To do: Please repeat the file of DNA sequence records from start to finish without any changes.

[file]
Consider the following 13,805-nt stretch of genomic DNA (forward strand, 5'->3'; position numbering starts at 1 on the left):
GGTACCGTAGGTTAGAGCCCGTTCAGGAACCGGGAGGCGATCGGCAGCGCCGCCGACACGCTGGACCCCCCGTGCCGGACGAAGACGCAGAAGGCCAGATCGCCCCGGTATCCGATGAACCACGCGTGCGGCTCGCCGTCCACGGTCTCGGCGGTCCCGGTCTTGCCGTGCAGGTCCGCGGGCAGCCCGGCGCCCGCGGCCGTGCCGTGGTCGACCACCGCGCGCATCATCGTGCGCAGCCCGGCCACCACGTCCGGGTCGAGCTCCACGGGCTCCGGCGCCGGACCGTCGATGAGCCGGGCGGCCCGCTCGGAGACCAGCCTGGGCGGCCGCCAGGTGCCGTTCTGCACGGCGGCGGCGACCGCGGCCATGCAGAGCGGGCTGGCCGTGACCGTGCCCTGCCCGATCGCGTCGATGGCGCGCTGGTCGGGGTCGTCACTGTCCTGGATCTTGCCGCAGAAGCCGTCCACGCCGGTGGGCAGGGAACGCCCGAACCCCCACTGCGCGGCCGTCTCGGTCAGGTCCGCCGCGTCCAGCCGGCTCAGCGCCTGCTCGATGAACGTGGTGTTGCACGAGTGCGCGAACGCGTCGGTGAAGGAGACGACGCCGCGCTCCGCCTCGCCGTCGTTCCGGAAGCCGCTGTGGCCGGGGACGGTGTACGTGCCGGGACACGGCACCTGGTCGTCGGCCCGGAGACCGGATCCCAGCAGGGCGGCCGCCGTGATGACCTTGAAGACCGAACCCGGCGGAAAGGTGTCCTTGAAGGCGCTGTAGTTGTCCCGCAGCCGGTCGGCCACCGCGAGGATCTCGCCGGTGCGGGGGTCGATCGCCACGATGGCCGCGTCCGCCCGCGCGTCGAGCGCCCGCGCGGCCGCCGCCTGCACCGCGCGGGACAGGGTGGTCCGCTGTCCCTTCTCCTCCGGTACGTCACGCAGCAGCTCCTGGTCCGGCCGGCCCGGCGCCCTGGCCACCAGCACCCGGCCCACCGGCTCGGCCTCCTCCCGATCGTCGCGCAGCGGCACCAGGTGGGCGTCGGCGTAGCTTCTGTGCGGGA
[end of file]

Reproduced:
Consider the following 13,805-nt stretch of genomic DNA (forward strand, 5'->3'; position numbering starts at 1 on the left):
GGTACCGTAGGTTAGAGCCCGTTCAGGAACCGGGAGGCGATCGGCAGCGCCGCCGACACGCTGGACCCCCCGTGCCGGACGAAGACGCAGAAGGCCAGATCGCCCCGGTATCCGATGAACCACGCGTGCGGCTCGCCGTCCACGGTCTCGGCGGTCCCGGTCTTGCCGTGCAGGTCCGCGGGCAGCCCGGCGCCCGCGGCCGTGCCGTGGTCGACCACCGCGCGCATCATCGTGCGCAGCCCGGCCACCACGTCCGGGTCGAGCTCCACGGGCTCCGGCGCCGGACCGTCGATGAGCCGGGCGGCCCGCTCGGAGACCAGCCTGGGCGGCCGCCAGGTGCCGTTCTGCACGGCGGCGGCGACCGCGGCCATGCAGAGCGGGCTGGCCGTGACCGTGCCCTGCCCGATCGCGTCGATGGCGCGCTGGTCGGGGTCGTCACTGTCCTGGATCTTGCCGCAGAAGCCGTCCACGCCGGTGGGCAGGGAACGCCCGAACCCCCACTGCGCGGCCGTCTCGGTCAGGTCCGCCGCGTCCAGCCGGCTCAGCGCCTGCTCGATGAACGTGGTGTTGCACGAGTGCGCGAACGCGTCGGTGAAGGAGACGACGCCGCGCTCCGCCTCGCCGTCGTTCCGGAAGCCGCTGTGGCCGGGGACGGTGTACGTGCCGGGACACGGCACCTGGTCGTCGGCCCGGAGACCGGATCCCAGCAGGGCGGCCGCCGTGATGACCTTGAAGACCGAACCCGGCGGAAAGGTGTCCTTGAAGGCGCTGTAGTTGTCCCGCAGCCGGTCGGCCACCGCGAGGATCTCGCCGGTGCGGGGGTCGATCGCCACGATGGCCGCGTCCGCCCGCGCGTCGAGCGCCCGCGCGGCCGCCGCCTGCACCGCGCGGGACAGGGTGGTCCGCTGTCCCTTCTCCTCCGGTACGTCACGCAGCAGCTCCTGGTCCGGCCGGCCCGGCGCCCTGGCCACCAGCACCCGGCCCACCGGCTCGGCCTCCTCCCGATCGTCGCGCAGCGGCACCAGGTGGGCGTCGGCGTAGCTTCTGTGCGGGA